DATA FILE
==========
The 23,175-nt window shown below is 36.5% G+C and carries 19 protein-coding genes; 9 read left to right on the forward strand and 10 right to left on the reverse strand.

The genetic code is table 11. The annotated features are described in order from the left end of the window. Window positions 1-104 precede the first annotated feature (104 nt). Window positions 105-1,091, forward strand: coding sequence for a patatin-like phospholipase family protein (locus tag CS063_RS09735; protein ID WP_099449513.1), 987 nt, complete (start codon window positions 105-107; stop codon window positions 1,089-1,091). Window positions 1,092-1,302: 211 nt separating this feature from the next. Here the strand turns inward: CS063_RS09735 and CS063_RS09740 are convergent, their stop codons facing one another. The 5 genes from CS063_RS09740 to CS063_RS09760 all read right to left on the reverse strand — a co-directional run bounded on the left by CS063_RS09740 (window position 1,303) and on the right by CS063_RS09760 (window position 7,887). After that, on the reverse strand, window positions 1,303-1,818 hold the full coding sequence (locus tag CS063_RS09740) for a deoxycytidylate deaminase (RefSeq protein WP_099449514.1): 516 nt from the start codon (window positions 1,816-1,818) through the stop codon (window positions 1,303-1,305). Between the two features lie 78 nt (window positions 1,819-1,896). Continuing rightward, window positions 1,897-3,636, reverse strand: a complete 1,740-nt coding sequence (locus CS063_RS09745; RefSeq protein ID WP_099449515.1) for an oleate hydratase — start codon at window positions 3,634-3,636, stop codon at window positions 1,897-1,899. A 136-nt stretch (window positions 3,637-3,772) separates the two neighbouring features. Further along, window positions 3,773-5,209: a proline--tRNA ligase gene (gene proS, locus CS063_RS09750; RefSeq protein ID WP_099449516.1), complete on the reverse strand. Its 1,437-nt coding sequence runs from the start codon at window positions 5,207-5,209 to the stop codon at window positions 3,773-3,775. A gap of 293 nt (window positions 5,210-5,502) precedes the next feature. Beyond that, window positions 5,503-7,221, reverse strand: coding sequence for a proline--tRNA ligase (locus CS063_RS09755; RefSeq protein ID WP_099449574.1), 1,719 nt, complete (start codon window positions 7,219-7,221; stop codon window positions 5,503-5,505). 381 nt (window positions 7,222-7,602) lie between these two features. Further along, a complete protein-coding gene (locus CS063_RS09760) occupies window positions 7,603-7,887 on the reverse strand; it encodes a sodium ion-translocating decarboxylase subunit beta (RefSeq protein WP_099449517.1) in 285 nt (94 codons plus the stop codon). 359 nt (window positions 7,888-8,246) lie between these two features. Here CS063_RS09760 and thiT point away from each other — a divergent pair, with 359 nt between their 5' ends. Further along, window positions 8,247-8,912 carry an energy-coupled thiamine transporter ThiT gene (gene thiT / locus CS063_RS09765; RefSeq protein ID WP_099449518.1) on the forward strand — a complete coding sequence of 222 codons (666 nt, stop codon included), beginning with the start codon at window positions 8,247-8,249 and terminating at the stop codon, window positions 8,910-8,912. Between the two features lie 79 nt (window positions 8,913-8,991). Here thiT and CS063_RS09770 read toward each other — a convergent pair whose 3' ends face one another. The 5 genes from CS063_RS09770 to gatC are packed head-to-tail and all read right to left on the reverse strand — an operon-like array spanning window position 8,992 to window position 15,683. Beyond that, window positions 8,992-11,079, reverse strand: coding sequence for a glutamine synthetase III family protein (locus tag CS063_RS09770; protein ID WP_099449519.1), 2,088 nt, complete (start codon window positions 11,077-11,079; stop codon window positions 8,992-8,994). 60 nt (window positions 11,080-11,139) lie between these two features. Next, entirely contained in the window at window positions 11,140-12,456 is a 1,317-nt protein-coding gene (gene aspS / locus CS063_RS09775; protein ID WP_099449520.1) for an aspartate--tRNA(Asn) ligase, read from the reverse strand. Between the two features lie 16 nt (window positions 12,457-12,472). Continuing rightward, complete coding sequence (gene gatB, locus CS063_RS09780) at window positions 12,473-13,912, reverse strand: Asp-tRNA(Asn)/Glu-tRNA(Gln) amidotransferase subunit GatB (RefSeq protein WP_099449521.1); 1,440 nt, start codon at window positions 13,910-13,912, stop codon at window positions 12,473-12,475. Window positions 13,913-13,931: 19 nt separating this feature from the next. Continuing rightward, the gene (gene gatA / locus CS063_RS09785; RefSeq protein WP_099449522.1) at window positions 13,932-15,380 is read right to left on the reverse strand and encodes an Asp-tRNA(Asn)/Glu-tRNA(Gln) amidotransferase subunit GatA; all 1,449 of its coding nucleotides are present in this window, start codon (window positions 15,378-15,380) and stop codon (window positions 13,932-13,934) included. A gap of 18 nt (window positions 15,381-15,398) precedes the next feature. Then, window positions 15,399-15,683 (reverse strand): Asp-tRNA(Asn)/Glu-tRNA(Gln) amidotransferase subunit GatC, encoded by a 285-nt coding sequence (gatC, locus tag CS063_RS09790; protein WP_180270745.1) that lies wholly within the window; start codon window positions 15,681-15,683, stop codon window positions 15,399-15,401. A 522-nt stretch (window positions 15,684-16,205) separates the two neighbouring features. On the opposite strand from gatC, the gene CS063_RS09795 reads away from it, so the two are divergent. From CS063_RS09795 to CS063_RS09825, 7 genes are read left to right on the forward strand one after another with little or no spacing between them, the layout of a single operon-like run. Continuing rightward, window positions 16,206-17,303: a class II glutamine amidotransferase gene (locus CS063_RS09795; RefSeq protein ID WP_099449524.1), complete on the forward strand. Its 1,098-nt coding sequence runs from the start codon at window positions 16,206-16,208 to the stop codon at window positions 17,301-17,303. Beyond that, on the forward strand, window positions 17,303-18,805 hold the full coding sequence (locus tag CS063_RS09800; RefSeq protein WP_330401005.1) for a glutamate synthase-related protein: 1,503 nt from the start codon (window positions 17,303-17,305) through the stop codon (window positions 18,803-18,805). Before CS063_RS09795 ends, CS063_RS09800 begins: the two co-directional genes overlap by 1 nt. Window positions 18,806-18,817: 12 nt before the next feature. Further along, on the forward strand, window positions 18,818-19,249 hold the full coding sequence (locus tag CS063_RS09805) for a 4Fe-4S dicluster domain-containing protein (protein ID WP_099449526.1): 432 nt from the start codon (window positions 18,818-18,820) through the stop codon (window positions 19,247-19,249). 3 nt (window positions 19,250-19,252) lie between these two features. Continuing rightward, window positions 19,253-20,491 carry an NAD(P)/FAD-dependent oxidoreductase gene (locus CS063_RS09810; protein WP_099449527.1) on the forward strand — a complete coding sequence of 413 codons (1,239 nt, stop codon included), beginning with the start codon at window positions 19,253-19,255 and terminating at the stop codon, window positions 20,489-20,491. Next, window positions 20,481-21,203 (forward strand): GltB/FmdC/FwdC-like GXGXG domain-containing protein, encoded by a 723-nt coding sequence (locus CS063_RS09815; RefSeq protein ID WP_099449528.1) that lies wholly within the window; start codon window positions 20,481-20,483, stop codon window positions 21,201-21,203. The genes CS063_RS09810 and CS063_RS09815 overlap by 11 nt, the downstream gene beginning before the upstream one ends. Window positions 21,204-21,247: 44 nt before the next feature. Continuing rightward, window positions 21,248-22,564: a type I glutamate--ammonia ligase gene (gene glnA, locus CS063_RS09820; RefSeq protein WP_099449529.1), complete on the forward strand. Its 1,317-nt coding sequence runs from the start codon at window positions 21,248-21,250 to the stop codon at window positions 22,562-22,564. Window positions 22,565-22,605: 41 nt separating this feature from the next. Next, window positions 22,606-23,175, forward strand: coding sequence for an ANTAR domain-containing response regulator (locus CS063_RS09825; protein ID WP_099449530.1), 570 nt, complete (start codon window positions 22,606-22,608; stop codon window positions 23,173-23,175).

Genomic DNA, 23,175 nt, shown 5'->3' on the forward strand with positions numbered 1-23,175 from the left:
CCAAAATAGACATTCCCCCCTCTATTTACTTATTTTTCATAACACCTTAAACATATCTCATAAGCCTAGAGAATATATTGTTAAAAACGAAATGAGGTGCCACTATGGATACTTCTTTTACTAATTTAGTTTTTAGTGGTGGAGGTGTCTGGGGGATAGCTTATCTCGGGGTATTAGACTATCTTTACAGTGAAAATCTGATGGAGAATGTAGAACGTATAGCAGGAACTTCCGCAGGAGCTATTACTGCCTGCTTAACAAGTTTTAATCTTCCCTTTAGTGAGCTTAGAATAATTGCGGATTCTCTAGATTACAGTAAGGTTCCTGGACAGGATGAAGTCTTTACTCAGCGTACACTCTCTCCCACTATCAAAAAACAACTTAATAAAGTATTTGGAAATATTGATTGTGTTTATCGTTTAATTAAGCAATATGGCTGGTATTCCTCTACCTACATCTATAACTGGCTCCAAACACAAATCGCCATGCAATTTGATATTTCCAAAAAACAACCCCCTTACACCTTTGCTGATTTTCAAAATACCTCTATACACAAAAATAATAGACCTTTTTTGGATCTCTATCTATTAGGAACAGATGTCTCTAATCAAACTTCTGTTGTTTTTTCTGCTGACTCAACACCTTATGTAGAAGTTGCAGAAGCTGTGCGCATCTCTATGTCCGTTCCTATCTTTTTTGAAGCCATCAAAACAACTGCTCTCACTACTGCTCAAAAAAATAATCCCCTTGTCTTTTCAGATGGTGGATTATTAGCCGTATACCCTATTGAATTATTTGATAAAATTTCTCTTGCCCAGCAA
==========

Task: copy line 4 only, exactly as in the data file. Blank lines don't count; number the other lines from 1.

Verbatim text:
CCAAAATAGACATTCCCCCCTCTATTTACTTATTTTTCATAACACCTTAAACATATCTCATAAGCCTAGAGAATATATTGTTAAAAACGAAATGAGGTGCCACTATGGATACTTCTTTTACTAATTTAGTTTTTAGTGGTGGAGGTGTCTGGGGGATAGCTTATCTCGGGGTATTAGACTATCTTTACAGTGAAAATCTGATGGAGAATGTAGAACGTATAGCAGGAACTTCCGCAGGAGCTATTACTGCCTGCTTAACAAGTTTTAATCTTCCCTTTAGTGAGCTTAGAATAATTGCGGATTCTCTAGATTACAGTAAGGTTCCTGGACAGGATGAAGTCTTTACTCAGCGTACACTCTCTCCCACTATCAAAAAACAACTTAATAAAGTATTTGGAAATATTGATTGTGTTTATCGTTTAATTAAGCAATATGGCTGGTATTCCTCTACCTACATCTATAACTGGCTCCAAACACAAATCGCCATGCAATTTGATATTTCCAAAAAACAACCCCCTTACACCTTTGCTGATTTTCAAAATACCTCTATACACAAAAATAATAGACCTTTTTTGGATCTCTATCTATTAGGAACAGATGTCTCTAATCAAACTTCTGTTGTTTTTTCTGCTGACTCAACACCTTATGTAGAAGTTGCAGAAGCTGTGCGCATCTCTATGTCCGTTCCTATCTTTTTTGAAGCCATCAAAACAACTGCTCTCACTACTGCTCAAAAAAATAATCCCCTTGTCTTTTCAGATGGTGGATTATTAGCCGTATACCCTATTGAATTATTTGATAAAATTTCTCTTGCCCAGCAA